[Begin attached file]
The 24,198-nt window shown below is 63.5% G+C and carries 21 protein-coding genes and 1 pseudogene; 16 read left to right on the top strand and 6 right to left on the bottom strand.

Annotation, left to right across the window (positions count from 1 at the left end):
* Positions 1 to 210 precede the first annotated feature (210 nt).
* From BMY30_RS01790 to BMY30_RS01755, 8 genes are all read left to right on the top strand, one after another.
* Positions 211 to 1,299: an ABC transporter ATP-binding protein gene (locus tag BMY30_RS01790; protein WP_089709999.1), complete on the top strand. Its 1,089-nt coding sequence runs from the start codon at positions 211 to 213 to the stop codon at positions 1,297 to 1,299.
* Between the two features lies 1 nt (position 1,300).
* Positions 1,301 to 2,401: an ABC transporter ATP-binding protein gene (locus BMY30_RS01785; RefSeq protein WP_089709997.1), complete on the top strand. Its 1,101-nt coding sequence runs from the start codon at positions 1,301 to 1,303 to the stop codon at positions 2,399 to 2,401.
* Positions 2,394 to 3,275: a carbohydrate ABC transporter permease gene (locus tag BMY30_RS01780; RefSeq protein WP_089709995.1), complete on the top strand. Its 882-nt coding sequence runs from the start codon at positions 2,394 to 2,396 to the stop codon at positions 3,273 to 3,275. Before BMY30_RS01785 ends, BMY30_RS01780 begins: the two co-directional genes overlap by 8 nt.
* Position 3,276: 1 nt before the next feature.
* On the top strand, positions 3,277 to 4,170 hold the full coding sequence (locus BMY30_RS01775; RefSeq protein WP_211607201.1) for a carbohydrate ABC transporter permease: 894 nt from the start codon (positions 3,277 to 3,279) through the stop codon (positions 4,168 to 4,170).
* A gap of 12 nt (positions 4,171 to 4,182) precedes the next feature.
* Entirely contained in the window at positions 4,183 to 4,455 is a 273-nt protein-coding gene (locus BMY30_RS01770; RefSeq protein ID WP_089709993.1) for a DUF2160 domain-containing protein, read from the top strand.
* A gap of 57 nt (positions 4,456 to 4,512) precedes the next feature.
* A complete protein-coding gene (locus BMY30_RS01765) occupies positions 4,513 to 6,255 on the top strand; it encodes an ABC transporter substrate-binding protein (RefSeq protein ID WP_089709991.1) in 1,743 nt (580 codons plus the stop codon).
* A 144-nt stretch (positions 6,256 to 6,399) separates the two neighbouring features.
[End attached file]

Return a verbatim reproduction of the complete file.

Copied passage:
The 24,198-nt window shown below is 63.5% G+C and carries 21 protein-coding genes and 1 pseudogene; 16 read left to right on the top strand and 6 right to left on the bottom strand.

Annotation, left to right across the window (positions count from 1 at the left end):
* Positions 1 to 210 precede the first annotated feature (210 nt).
* From BMY30_RS01790 to BMY30_RS01755, 8 genes are all read left to right on the top strand, one after another.
* Positions 211 to 1,299: an ABC transporter ATP-binding protein gene (locus tag BMY30_RS01790; protein WP_089709999.1), complete on the top strand. Its 1,089-nt coding sequence runs from the start codon at positions 211 to 213 to the stop codon at positions 1,297 to 1,299.
* Between the two features lies 1 nt (position 1,300).
* Positions 1,301 to 2,401: an ABC transporter ATP-binding protein gene (locus BMY30_RS01785; RefSeq protein WP_089709997.1), complete on the top strand. Its 1,101-nt coding sequence runs from the start codon at positions 1,301 to 1,303 to the stop codon at positions 2,399 to 2,401.
* Positions 2,394 to 3,275: a carbohydrate ABC transporter permease gene (locus tag BMY30_RS01780; RefSeq protein WP_089709995.1), complete on the top strand. Its 882-nt coding sequence runs from the start codon at positions 2,394 to 2,396 to the stop codon at positions 3,273 to 3,275. Before BMY30_RS01785 ends, BMY30_RS01780 begins: the two co-directional genes overlap by 8 nt.
* Position 3,276: 1 nt before the next feature.
* On the top strand, positions 3,277 to 4,170 hold the full coding sequence (locus BMY30_RS01775; RefSeq protein WP_211607201.1) for a carbohydrate ABC transporter permease: 894 nt from the start codon (positions 3,277 to 3,279) through the stop codon (positions 4,168 to 4,170).
* A gap of 12 nt (positions 4,171 to 4,182) precedes the next feature.
* Entirely contained in the window at positions 4,183 to 4,455 is a 273-nt protein-coding gene (locus BMY30_RS01770; RefSeq protein ID WP_089709993.1) for a DUF2160 domain-containing protein, read from the top strand.
* A gap of 57 nt (positions 4,456 to 4,512) precedes the next feature.
* A complete protein-coding gene (locus BMY30_RS01765) occupies positions 4,513 to 6,255 on the top strand; it encodes an ABC transporter substrate-binding protein (RefSeq protein ID WP_089709991.1) in 1,743 nt (580 codons plus the stop codon).
* A 144-nt stretch (positions 6,256 to 6,399) separates the two neighbouring features.